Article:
The Association of American Medical Colleges is at last confronting a high-stakes federal probe of Medicare billing by faculty practice plans at teaching hospitals.
The investigation has had the AAMC's members panicking for many months.
Speaking softly but ready to swing a big stick, the AAMC, based in Washington, is seeking meetings with HHS officials to educate them about the investigation's fallacies. It also might take its case to Capitol Hill to urge lawmakers to intervene on the AAMC's behalf.
AAMC lawyers, meanwhile, are laying the groundwork for a possible lawsuit against HHS if the lobbying efforts fail, said Robert Dickler, AAMC senior vice president.
The federal investigation focuses on whether teaching hospital physicians were justified in billing the Medicare program for work done by medical residents. HHS considers that to be double billing unless the teaching physician was physically present providing instruction. That's because payments for the work of medical students are included in hospitals' reimbursement for graduate medical education costs.
Teaching hospitals fear the investigation because of the huge fines attached to the two settlements produced to date. In those cases, providers paid double and treble damages for fraudulent bills, bringing the government a total of $42 million.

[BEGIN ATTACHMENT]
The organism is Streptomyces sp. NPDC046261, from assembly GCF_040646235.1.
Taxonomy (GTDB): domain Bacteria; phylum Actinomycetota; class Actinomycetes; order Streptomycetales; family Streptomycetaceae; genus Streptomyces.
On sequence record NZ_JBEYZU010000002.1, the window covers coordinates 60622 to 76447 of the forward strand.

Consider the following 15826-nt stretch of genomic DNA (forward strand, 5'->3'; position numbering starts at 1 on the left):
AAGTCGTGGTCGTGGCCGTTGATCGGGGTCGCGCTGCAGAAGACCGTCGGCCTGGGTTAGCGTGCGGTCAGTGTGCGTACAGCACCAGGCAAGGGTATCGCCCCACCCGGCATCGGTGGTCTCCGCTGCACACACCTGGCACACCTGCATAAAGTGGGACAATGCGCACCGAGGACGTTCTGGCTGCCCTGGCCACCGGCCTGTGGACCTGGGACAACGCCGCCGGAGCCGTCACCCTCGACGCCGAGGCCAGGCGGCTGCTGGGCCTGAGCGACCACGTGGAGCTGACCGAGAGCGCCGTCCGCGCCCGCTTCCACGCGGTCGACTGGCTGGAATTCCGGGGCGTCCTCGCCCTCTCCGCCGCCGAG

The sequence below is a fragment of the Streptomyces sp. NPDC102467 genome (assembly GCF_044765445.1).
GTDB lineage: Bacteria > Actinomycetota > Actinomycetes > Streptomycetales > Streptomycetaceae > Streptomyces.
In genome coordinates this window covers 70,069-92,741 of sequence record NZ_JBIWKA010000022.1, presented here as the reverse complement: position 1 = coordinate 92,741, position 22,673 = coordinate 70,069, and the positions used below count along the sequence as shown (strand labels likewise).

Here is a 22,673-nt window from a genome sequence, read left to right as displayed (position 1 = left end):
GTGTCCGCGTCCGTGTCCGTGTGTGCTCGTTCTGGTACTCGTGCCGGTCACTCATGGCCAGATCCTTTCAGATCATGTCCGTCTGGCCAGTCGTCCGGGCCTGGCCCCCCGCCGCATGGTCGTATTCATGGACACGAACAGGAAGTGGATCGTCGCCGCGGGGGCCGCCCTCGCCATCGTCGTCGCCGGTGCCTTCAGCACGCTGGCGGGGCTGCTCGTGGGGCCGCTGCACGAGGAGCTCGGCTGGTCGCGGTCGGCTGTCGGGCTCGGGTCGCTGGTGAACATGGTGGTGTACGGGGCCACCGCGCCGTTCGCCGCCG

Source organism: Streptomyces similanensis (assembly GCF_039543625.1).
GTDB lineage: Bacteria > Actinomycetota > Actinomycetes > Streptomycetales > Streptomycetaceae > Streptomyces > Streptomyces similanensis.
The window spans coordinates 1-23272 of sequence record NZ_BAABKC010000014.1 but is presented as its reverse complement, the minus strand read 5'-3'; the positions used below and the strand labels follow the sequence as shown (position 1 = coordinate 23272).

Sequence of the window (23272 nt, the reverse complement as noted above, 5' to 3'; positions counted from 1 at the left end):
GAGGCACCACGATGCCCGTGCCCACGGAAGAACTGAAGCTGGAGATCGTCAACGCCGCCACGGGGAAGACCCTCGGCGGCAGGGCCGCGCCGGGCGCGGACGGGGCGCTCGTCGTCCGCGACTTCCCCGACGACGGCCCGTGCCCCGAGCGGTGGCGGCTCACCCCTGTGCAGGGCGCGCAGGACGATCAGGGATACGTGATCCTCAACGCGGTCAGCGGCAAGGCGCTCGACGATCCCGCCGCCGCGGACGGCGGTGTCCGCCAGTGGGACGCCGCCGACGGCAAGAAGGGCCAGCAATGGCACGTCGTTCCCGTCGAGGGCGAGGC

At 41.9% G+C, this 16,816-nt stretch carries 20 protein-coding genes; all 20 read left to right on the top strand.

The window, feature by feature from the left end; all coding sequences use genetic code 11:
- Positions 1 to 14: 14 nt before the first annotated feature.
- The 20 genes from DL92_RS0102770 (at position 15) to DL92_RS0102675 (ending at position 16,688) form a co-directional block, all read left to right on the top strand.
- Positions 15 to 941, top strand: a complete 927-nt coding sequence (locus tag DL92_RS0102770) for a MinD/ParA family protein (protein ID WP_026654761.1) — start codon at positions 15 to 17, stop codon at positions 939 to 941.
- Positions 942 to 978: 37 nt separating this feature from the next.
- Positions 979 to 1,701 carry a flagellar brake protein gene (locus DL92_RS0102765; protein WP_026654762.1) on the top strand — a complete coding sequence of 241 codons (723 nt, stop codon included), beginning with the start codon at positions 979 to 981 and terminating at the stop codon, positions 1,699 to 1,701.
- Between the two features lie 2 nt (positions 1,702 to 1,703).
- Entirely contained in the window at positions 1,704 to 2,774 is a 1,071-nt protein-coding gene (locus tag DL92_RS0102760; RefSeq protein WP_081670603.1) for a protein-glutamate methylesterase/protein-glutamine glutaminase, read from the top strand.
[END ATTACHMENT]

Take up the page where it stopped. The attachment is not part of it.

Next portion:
Ten months after learning the probe would be national in scope, the AAMC last week released an eight-page brief on its policy position.
The AAMC represents 280 teaching hospitals. Although the probe looks at Medicare bills submitted by physicians, teaching hospitals are affected because their prestigious faculty practice plans are typically involved in an investigation and the feds contend those hospitals already have been paid for the work of medical students.
So far, the government has told about 40 faculty practice plans at major teaching hospitals to expect audits or voluntarily provide billing data to federal investigators, Dickler said.
The AAMC says Medicare billing regulations regarding teaching physicians were confusing until recently, so providers shouldn't be accused of deliberately filing false claims. Acknowledging some confusion, HHS published new billing rules last year to clarify the matter. The AAMC contends HHS is unfairly applying the new rules to old bills.
Dickler said some AAMC members have called for more aggressive action on its part, while others believe its new briefing paper is too aggressive.
"I think we hope by shedding light on this, people will take a different look," said Susan Waltman, general counsel for the Greater New York Hospital Association, which will work with the AAMC. "I believe as an initial position the best way to get listened to is to be educational."